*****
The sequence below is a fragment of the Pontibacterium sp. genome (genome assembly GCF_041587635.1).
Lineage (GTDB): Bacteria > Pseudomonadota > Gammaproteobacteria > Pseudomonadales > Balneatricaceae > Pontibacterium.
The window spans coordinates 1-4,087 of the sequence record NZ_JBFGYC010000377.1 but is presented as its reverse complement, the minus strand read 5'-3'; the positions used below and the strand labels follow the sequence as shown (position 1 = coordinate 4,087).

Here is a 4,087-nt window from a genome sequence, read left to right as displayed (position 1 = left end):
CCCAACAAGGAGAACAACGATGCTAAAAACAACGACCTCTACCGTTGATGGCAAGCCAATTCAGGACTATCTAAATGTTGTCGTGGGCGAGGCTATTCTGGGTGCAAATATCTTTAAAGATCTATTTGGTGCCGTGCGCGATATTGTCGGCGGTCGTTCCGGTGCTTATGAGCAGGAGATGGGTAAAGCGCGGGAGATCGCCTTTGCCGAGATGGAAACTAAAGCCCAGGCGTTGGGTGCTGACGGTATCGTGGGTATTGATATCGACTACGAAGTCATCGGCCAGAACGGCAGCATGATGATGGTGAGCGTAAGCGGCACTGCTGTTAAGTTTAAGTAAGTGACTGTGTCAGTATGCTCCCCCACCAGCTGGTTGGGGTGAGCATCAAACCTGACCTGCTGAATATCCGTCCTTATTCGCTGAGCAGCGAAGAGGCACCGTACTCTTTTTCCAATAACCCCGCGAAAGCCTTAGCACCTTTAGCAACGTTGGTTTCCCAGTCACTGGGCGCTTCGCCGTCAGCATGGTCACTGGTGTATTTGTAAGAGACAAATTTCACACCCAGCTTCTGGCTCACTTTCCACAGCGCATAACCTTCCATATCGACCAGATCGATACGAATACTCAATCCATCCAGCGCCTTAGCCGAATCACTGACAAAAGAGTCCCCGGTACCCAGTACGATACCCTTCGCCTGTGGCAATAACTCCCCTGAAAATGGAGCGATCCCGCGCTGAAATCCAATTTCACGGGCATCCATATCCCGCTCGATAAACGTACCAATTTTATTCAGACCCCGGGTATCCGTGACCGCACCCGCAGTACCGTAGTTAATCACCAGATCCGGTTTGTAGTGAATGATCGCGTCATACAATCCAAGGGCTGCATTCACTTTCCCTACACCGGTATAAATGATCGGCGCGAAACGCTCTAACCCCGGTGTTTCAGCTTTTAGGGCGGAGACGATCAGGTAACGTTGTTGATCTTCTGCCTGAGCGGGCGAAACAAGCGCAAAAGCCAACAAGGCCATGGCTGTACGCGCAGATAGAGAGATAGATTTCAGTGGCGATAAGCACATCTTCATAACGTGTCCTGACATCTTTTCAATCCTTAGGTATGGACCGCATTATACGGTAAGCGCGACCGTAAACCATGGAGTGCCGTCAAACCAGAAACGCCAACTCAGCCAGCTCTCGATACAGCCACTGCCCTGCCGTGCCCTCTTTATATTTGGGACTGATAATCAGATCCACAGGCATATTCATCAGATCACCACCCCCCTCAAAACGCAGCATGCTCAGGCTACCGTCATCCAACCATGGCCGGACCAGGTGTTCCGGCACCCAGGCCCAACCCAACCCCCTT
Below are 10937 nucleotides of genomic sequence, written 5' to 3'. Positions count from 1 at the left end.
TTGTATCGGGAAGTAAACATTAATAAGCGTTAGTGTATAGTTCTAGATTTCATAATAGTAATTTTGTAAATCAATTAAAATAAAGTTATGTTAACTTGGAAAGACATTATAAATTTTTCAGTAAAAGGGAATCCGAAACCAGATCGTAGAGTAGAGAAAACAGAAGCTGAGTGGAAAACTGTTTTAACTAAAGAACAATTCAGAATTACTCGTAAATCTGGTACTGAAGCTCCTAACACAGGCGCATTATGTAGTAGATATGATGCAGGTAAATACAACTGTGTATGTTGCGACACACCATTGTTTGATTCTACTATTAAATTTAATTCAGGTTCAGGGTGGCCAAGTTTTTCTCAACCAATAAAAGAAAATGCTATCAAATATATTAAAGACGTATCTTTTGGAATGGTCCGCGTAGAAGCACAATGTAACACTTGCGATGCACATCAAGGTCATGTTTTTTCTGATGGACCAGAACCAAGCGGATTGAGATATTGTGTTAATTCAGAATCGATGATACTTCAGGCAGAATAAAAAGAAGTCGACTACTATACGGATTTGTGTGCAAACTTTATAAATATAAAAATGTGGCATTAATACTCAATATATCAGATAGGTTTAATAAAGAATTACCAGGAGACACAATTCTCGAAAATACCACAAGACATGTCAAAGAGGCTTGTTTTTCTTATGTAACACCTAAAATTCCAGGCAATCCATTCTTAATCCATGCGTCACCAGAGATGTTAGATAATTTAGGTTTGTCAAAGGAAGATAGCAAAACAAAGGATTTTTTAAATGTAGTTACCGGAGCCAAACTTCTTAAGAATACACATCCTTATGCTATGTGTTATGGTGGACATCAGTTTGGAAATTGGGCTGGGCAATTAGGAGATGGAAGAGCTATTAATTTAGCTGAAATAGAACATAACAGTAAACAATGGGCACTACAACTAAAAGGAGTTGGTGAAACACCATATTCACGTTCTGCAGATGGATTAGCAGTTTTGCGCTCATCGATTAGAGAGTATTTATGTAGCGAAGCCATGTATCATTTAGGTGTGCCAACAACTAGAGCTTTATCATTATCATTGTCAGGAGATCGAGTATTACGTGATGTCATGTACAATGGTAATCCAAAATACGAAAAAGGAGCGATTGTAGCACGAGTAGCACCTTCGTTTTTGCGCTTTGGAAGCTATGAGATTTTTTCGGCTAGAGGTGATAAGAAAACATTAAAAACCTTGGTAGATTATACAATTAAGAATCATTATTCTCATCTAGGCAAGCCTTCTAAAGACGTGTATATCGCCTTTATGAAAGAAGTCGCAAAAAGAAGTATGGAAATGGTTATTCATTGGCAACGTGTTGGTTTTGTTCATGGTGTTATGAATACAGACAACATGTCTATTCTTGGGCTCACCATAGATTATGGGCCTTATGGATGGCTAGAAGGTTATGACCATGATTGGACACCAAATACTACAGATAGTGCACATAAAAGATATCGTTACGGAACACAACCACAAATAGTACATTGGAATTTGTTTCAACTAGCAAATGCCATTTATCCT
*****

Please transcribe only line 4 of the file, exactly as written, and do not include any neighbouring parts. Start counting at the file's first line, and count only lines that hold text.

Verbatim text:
Here is a 4,087-nt window from a genome sequence, read left to right as displayed (position 1 = left end):